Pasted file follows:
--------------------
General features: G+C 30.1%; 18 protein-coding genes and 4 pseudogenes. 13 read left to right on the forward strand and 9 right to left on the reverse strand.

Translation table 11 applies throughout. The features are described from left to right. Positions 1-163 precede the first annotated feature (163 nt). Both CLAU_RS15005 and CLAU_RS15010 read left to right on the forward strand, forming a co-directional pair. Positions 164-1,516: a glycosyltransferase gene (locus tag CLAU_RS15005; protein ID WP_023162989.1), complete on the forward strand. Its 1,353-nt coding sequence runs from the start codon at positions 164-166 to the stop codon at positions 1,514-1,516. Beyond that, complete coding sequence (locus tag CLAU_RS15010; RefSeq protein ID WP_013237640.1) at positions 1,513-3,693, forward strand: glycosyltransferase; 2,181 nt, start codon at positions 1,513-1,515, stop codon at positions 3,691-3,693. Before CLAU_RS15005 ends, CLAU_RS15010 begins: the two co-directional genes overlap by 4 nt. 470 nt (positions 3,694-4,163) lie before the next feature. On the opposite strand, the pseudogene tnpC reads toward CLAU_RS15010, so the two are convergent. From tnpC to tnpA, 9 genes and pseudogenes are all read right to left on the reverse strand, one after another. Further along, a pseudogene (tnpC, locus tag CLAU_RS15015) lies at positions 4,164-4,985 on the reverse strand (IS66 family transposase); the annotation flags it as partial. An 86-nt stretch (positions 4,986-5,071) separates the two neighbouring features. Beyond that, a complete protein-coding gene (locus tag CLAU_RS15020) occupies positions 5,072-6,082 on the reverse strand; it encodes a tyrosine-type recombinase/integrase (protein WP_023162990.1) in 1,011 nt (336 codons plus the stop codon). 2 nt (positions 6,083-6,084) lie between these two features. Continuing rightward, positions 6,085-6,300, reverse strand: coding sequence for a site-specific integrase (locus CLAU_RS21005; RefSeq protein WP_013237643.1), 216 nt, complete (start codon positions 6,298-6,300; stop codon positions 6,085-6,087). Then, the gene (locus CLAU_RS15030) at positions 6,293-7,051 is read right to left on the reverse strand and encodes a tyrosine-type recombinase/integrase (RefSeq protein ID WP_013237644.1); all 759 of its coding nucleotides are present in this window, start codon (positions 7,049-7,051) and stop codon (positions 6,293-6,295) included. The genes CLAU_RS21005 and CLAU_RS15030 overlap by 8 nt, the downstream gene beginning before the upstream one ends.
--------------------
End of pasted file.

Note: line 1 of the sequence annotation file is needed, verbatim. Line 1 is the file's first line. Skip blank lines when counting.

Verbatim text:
General features: G+C 30.1%; 18 protein-coding genes and 4 pseudogenes. 13 read left to right on the forward strand and 9 right to left on the reverse strand.